The journey I am currently undergoing has been difficult physically and psychologically. I admitted to Anna yesterday that I was feeling somewhat depressed and she commented that it wasn't unlike the feelings some people get when they retire except that I had never planned for a retirement which was going to be so inactive.
If I hadn't been diagnosed with lymphoma, I doubt if I would have retired when I did, but you can't go on for ever. As it was, having had a year of teaching through illness and chemotherapy, my final year of teaching took place whilst I was in partial remission and feeling comparatively well. I knew I would miss teaching, the companionship of staff and relationship with the girls. However, I had had a successful career which ended on a high.
I had a lot to look forward to. During the darkest days of my illness, Raymond had booked two trips on the QE2 which we were due to take in the September, two months after the start of my retirement and I had already been accepted by Southampton University to study for a PhD. When I finished my MA many years before I would have loved to have gone on to do a PhD but the children were young and I needed to earn a living so this was something I promised I'd do when I retired. Before submitted a proposal there is always plenty of research to carry out and this was fun. Sometimes it involved Anna and I studying together, going to libraries or the National Archives.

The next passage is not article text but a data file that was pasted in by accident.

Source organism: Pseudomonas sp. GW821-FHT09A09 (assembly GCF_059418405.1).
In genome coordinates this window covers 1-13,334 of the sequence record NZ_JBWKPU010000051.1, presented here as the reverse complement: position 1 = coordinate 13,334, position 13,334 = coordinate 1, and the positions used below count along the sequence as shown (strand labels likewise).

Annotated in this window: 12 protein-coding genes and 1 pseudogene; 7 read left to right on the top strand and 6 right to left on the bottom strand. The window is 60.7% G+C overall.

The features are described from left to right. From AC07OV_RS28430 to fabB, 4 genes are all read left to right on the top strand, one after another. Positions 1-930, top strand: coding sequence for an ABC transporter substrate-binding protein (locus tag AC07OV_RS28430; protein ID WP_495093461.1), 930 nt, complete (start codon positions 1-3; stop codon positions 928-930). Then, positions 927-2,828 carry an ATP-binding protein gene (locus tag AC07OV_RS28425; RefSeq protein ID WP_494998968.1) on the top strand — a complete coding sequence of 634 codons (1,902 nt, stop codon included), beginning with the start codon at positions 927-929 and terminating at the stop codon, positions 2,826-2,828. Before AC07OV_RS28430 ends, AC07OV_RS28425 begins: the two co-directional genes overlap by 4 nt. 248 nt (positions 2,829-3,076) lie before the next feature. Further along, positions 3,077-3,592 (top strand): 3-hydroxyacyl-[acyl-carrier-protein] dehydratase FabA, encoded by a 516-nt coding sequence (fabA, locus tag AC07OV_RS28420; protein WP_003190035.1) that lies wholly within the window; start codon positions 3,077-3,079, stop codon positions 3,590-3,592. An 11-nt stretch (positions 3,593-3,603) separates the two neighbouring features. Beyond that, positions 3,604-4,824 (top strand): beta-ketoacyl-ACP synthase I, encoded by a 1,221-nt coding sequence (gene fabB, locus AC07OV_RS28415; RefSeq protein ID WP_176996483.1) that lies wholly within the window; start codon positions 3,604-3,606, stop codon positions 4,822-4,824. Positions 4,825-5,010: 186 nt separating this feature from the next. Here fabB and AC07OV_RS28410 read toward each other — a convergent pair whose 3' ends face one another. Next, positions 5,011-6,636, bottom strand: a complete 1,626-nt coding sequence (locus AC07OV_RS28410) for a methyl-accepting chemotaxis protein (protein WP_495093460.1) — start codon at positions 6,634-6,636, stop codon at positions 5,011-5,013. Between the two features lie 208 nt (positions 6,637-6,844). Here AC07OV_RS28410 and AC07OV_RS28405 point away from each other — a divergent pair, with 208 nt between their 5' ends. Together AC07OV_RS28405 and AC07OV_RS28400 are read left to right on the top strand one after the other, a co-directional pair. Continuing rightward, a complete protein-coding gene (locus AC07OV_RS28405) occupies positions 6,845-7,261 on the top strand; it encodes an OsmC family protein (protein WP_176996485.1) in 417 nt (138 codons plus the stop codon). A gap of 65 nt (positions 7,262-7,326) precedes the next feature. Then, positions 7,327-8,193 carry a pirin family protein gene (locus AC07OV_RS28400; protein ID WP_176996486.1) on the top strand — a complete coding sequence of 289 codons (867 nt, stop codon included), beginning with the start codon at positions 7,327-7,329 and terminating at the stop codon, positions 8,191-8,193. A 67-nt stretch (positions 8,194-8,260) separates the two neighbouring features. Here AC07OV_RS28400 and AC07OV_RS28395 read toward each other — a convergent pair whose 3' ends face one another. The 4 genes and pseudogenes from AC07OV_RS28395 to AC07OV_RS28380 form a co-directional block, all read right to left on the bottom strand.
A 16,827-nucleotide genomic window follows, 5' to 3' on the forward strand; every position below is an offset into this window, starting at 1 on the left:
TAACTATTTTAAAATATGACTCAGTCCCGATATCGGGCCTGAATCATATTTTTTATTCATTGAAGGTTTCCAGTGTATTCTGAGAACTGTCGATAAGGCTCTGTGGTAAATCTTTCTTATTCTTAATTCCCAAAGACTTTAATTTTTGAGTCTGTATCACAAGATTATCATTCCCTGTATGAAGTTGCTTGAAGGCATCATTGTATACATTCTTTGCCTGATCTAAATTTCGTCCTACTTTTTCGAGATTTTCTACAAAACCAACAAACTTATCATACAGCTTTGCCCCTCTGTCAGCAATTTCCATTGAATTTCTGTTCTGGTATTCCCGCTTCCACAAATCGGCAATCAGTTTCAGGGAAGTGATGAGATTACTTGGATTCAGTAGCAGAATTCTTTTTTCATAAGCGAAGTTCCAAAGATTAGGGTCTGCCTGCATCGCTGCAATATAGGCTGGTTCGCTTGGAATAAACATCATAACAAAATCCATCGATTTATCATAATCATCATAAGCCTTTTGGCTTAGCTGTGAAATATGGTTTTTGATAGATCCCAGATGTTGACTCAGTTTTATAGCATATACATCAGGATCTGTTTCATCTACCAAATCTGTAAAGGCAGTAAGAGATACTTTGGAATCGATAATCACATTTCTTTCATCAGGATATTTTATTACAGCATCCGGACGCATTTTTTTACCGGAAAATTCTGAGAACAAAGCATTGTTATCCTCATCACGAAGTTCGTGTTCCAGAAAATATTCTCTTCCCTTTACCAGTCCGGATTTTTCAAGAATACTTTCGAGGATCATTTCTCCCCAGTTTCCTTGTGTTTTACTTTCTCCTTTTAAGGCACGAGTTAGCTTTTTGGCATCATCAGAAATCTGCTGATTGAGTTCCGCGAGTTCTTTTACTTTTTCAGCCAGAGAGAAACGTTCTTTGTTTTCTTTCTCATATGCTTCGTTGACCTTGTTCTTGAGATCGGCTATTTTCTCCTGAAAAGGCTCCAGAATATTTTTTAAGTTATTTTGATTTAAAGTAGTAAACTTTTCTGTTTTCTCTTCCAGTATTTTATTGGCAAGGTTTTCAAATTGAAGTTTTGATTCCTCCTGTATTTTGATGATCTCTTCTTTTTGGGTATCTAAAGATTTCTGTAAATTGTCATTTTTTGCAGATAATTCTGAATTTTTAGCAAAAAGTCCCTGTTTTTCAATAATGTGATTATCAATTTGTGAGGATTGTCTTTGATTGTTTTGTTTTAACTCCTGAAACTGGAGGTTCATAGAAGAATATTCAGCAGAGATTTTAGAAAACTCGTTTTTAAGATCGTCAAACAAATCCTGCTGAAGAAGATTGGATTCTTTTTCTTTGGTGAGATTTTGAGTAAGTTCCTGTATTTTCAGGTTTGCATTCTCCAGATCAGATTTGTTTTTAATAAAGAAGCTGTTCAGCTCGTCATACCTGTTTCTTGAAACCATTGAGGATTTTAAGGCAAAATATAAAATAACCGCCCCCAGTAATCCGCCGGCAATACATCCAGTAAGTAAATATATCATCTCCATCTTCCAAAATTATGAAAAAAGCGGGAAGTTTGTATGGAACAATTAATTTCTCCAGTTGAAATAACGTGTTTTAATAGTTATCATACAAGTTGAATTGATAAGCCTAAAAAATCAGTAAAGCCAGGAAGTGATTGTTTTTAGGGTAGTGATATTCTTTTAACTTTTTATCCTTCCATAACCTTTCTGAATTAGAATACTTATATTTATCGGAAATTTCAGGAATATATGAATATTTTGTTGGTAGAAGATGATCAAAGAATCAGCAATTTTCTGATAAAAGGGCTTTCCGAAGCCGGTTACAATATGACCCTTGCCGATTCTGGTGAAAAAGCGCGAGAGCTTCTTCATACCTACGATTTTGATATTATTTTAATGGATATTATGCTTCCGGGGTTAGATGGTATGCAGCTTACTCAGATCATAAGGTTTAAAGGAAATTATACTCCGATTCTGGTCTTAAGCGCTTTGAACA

I was due to start the PhD in February 2009 but by November 2008 my partial remission was over and the lymphoma had returned just as the oncologist said it would. I decided I would still go ahead as it gave me something to aim for and I was keeping occupied. I did change from full to part-time and although my chemotherapy had started in January 2009, I was very positive.